The nucleus is a very flexible thing, in which neutrons and protons are tightly bound. What force holds them together so well? It cannot be the electromagnetic force we know. Because neutrons are uncharged – they are not affected by the electromagnetic force. And the state of the proton is more sanguine. All protons are positively charged, so they repel each other by the electromagnetic force. From this it can be inferred that there is an entirely different attractive force between nucleons (protons and neutrons together) that does not depend on charge. And to hold all the nucleons together, this force must overcome the electromagnetic repulsive force between the protons. So this force is stronger than electromagnetic force.

With the discovery of neutrons by James Sadwick in 1932, another strange thing came to the attention of scientists. Both protons and neutrons behave in the same way if you forget that protons and neutrons have roughly the same mass and that protons have a positive charge. Werner Heisenberg deduced from this that protons and neutrons are inverses of the same quantum state. Just like an electron with up-spin and down-spin.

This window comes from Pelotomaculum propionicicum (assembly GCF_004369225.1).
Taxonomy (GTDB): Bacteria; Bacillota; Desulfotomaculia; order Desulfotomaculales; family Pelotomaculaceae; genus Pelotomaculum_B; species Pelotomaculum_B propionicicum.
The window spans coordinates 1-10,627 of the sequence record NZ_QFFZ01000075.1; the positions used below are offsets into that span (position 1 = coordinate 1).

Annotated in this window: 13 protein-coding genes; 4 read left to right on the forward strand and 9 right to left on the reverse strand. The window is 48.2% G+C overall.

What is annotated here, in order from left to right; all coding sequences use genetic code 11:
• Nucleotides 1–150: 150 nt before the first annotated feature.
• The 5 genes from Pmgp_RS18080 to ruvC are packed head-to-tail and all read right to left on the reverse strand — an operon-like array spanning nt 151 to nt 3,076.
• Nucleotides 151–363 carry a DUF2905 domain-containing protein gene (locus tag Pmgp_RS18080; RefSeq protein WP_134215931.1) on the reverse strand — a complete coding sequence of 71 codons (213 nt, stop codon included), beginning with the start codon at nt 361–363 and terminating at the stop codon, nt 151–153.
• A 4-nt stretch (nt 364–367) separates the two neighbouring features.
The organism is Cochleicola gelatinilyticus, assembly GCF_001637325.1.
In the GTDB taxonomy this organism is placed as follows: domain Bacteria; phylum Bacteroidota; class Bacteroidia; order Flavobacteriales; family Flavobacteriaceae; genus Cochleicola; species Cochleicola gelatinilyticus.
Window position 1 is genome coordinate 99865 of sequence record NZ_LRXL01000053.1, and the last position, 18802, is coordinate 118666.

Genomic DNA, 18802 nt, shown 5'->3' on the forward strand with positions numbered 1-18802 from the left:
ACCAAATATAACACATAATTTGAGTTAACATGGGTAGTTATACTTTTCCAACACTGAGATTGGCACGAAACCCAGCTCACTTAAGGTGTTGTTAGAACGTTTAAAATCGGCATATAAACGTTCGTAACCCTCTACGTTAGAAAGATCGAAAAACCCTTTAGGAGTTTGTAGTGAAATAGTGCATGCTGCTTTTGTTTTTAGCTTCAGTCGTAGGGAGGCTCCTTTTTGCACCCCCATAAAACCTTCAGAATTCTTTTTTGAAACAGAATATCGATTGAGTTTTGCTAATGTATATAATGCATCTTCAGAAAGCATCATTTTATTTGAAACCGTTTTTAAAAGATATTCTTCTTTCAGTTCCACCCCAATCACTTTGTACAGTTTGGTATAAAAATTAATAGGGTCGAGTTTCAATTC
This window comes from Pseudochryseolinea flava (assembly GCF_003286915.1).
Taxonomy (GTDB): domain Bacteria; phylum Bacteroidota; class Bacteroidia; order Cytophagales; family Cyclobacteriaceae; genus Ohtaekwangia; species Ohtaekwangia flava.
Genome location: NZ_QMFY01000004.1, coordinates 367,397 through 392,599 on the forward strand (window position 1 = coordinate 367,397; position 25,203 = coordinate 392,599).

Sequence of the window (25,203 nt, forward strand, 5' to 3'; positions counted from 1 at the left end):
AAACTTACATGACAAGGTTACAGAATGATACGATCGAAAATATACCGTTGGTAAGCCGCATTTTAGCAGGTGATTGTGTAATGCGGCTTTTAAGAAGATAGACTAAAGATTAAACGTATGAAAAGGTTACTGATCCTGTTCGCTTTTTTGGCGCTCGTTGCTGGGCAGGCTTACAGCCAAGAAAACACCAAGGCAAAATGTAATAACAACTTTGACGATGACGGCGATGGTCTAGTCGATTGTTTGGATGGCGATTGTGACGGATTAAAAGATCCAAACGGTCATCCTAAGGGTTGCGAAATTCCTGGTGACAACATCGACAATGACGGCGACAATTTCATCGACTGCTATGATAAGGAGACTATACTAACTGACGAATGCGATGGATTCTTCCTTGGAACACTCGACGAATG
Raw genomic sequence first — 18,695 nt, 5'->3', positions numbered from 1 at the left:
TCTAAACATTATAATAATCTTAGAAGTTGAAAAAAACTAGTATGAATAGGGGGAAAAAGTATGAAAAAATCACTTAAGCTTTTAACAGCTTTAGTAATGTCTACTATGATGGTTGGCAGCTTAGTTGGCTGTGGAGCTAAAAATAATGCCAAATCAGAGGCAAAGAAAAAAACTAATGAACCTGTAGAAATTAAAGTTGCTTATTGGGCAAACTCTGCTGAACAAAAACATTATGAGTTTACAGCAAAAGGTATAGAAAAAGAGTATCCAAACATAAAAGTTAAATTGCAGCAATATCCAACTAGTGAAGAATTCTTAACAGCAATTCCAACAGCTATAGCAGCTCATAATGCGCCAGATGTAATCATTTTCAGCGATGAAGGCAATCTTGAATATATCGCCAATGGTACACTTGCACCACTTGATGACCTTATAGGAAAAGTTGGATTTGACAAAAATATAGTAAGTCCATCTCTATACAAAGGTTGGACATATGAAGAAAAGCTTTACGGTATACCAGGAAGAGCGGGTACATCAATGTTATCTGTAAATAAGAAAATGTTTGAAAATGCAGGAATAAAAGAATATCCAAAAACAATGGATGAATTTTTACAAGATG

Therefore, this strange symmetry is named 'isotopic spin' or 'isospin' in accordance with spin-symmetry. Numerically speaking, this symmetry is actually SU(2) symmetry and the electron spin has the same symmetry as the fundamental representation. However, this symmetry means that roughly the same amount of nuclear force will act between two protons or two neutrons or one proton and one neutron. In this context, physicists have a special love for such equations because they make a theory beautiful. As a result, the calculations are often quite simple.